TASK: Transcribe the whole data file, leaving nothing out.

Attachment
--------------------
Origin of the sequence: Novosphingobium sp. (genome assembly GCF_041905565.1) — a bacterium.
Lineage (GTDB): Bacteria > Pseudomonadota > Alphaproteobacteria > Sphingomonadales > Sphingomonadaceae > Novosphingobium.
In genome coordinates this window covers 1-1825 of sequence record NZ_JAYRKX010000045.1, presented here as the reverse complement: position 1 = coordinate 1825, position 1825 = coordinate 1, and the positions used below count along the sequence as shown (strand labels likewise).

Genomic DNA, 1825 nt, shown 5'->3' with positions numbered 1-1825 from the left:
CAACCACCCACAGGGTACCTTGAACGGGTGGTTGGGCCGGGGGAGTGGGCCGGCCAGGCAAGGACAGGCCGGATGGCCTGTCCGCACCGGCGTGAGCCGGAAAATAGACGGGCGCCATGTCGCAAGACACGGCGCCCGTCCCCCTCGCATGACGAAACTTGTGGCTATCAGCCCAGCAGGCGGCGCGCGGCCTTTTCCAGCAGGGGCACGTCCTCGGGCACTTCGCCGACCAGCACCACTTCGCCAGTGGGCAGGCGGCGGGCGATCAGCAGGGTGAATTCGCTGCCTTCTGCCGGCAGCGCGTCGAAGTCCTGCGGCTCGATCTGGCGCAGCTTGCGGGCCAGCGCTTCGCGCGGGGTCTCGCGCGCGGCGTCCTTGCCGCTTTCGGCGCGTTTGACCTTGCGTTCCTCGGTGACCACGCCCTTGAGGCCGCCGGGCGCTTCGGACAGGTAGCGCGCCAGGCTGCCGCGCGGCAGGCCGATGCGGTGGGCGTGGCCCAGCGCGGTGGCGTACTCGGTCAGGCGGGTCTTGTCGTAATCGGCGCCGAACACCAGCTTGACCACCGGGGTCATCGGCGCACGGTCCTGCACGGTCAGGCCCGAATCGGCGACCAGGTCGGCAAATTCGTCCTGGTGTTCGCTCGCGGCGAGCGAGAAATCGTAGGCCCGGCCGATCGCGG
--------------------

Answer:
Origin of the sequence: Novosphingobium sp. (genome assembly GCF_041905565.1) — a bacterium.
Lineage (GTDB): Bacteria > Pseudomonadota > Alphaproteobacteria > Sphingomonadales > Sphingomonadaceae > Novosphingobium.
In genome coordinates this window covers 1-1825 of sequence record NZ_JAYRKX010000045.1, presented here as the reverse complement: position 1 = coordinate 1825, position 1825 = coordinate 1, and the positions used below count along the sequence as shown (strand labels likewise).

Genomic DNA, 1825 nt, shown 5'->3' with positions numbered 1-1825 from the left:
CAACCACCCACAGGGTACCTTGAACGGGTGGTTGGGCCGGGGGAGTGGGCCGGCCAGGCAAGGACAGGCCGGATGGCCTGTCCGCACCGGCGTGAGCCGGAAAATAGACGGGCGCCATGTCGCAAGACACGGCGCCCGTCCCCCTCGCATGACGAAACTTGTGGCTATCAGCCCAGCAGGCGGCGCGCGGCCTTTTCCAGCAGGGGCACGTCCTCGGGCACTTCGCCGACCAGCACCACTTCGCCAGTGGGCAGGCGGCGGGCGATCAGCAGGGTGAATTCGCTGCCTTCTGCCGGCAGCGCGTCGAAGTCCTGCGGCTCGATCTGGCGCAGCTTGCGGGCCAGCGCTTCGCGCGGGGTCTCGCGCGCGGCGTCCTTGCCGCTTTCGGCGCGTTTGACCTTGCGTTCCTCGGTGACCACGCCCTTGAGGCCGCCGGGCGCTTCGGACAGGTAGCGCGCCAGGCTGCCGCGCGGCAGGCCGATGCGGTGGGCGTGGCCCAGCGCGGTGGCGTACTCGGTCAGGCGGGTCTTGTCGTAATCGGCGCCGAACACCAGCTTGACCACCGGGGTCATCGGCGCACGGTCCTGCACGGTCAGGCCCGAATCGGCGACCAGGTCGGCAAATTCGTCCTGGTGTTCGCTCGCGGCGAGCGAGAAATCGTAGGCCCGGCCGATCGCGG